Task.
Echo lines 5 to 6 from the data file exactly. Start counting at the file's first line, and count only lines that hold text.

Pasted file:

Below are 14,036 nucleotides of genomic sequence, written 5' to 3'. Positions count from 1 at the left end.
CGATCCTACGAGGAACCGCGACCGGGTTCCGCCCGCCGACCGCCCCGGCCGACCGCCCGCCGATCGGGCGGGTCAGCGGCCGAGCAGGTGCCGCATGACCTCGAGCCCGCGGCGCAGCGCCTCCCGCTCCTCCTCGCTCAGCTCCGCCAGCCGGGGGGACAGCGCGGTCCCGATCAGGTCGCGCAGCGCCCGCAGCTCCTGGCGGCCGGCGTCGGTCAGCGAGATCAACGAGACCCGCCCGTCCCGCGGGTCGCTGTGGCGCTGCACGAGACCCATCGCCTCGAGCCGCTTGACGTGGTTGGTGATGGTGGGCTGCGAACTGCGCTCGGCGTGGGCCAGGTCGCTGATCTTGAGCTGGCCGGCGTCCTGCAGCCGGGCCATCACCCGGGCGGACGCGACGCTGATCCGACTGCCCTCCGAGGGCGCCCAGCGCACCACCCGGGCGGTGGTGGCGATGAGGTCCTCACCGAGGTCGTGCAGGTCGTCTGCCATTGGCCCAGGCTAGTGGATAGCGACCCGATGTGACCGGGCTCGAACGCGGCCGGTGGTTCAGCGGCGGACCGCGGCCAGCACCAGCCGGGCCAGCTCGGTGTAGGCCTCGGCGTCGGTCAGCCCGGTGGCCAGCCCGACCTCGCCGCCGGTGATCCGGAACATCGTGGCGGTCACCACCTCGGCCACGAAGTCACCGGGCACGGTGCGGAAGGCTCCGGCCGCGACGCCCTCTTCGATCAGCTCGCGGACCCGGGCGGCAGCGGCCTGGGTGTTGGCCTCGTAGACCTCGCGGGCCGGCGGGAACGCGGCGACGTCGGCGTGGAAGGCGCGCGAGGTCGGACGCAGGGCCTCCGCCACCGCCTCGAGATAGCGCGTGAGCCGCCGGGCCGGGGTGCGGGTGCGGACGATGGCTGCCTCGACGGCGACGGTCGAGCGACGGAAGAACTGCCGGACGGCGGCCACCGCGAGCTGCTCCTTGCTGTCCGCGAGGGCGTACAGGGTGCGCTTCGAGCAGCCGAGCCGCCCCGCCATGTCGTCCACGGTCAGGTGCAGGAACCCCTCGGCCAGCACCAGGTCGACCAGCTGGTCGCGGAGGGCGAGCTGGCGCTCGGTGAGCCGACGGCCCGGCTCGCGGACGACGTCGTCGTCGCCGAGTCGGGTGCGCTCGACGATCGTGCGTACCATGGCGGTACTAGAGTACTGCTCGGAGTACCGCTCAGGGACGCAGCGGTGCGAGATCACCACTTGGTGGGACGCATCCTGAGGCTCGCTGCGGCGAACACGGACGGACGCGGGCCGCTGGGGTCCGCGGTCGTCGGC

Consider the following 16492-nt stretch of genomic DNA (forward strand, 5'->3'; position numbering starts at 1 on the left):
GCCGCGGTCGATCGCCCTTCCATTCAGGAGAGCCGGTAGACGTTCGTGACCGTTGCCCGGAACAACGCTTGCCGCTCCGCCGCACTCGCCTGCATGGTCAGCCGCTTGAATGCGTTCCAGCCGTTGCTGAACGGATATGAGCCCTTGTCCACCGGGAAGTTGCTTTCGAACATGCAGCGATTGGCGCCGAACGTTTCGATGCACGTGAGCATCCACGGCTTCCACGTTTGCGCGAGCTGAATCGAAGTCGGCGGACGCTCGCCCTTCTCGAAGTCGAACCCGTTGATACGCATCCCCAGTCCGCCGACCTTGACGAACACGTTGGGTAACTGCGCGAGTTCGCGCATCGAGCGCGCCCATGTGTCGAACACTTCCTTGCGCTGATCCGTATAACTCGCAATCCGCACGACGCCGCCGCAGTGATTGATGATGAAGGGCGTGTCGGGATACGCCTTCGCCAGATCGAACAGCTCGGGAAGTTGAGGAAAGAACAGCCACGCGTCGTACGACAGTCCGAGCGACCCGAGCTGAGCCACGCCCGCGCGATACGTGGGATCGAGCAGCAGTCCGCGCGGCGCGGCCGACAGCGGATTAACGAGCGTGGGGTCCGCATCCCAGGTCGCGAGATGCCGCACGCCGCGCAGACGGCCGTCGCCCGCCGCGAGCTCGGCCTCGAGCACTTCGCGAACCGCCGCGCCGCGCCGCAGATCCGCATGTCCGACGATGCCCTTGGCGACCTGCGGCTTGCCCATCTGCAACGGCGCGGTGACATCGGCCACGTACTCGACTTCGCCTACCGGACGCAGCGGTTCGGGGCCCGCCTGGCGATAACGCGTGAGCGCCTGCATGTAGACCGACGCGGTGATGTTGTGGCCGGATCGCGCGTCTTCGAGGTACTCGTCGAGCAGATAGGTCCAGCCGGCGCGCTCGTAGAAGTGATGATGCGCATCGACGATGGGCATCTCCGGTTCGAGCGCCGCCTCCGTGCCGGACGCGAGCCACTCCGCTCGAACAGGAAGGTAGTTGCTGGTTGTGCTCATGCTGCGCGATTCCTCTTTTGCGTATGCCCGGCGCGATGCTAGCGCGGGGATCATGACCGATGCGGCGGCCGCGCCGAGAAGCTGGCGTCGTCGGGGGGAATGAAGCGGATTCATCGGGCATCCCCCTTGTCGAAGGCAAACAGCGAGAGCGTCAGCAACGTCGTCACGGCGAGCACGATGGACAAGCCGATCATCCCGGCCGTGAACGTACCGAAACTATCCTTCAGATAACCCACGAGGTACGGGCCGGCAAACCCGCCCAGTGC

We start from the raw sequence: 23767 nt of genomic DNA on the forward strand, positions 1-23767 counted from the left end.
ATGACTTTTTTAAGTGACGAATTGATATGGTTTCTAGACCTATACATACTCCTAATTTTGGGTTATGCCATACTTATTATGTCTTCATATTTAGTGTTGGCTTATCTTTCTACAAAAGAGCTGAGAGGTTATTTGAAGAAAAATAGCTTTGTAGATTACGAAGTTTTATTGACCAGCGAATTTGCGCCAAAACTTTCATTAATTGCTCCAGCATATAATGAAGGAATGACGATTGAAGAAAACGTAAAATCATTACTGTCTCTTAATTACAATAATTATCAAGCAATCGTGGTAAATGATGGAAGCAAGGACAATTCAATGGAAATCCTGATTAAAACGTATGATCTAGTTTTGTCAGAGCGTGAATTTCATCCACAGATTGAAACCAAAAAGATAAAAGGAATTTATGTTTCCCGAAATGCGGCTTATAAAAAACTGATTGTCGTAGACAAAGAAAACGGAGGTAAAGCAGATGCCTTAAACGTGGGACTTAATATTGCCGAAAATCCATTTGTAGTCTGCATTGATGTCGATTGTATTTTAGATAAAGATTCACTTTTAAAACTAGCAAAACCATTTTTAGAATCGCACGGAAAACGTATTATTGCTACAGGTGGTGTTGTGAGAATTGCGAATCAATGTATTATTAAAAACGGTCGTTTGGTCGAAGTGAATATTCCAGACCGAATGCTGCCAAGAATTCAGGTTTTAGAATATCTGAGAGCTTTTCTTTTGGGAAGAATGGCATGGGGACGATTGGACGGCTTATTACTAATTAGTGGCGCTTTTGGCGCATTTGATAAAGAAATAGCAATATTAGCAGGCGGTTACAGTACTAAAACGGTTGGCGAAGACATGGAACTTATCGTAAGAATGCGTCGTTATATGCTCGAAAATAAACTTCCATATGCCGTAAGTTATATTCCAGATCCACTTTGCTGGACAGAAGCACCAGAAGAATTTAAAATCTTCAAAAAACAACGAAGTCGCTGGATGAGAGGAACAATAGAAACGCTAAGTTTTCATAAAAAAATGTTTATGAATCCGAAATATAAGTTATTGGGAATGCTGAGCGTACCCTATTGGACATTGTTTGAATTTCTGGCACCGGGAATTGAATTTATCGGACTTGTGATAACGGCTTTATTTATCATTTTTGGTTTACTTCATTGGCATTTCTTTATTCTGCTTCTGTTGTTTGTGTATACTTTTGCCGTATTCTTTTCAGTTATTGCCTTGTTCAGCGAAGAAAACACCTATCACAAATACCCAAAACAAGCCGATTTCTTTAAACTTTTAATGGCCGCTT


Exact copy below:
We start from the raw sequence: 23767 nt of genomic DNA on the forward strand, positions 1-23767 counted from the left end.
ATGACTTTTTTAAGTGACGAATTGATATGGTTTCTAGACCTATACATACTCCTAATTTTGGGTTATGCCATACTTATTATGTCTTCATATTTAGTGTTGGCTTATCTTTCTACAAAAGAGCTGAGAGGTTATTTGAAGAAAAATAGCTTTGTAGATTACGAAGTTTTATTGACCAGCGAATTTGCGCCAAAACTTTCATTAATTGCTCCAGCATATAATGAAGGAATGACGATTGAAGAAAACGTAAAATCATTACTGTCTCTTAATTACAATAATTATCAAGCAATCGTGGTAAATGATGGAAGCAAGGACAATTCAATGGAAATCCTGATTAAAACGTATGATCTAGTTTTGTCAGAGCGTGAATTTCATCCACAGATTGAAACCAAAAAGATAAAAGGAATTTATGTTTCCCGAAATGCGGCTTATAAAAAACTGATTGTCGTAGACAAAGAAAACGGAGGTAAAGCAGATGCCTTAAACGTGGGACTTAATATTGCCGAAAATCCATTTGTAGTCTGCATTGATGTCGATTGTATTTTAGATAAAGATTCACTTTTAAAACTAGCAAAACCATTTTTAGAATCGCACGGAAAACGTATTATTGCTACAGGTGGTGTTGTGAGAATTGCGAATCAATGTATTATTAAAAACGGTCGTTTGGTCGAAGTGAATATTCCAGACCGAATGCTGCCAAGAATTCAGGTTTTAGAATATCTGAGAGCTTTTCTTTTGGGAAGAATGGCATGGGGACGATTGGACGGCTTATTACTAATTAGTGGCGCTTTTGGCGCATTTGATAAAGAAATAGCAATATTAGCAGGCGGTTACAGTACTAAAACGGTTGGCGAAGACATGGAACTTATCGTAAGAATGCGTCGTTATATGCTCGAAAATAAACTTCCATATGCCGTAAGTTATATTCCAGATCCACTTTGCTGGACAGAAGCACCAGAAGAATTTAAAATCTTCAAAAAACAACGAAGTCGCTGGATGAGAGGAACAATAGAAACGCTAAGTTTTCATAAAAAAATGTTTATGAATCCGAAATATAAGTTATTGGGAATGCTGAGCGTACCCTATTGGACATTGTTTGAATTTCTGGCACCGGGAATTGAATTTATCGGACTTGTGATAACGGCTTTATTTATCATTTTTGGTTTACTTCATTGGCATTTCTTTATTCTGCTTCTGTTGTTTGTGTATACTTTTGCCGTATTCTTTTCAGTTATTGCCTTGTTCAGCGAAGAAAACACCTATCACAAATACCCAAAACAAGCCGATTTCTTTAAACTTTTAATGGCCGCTT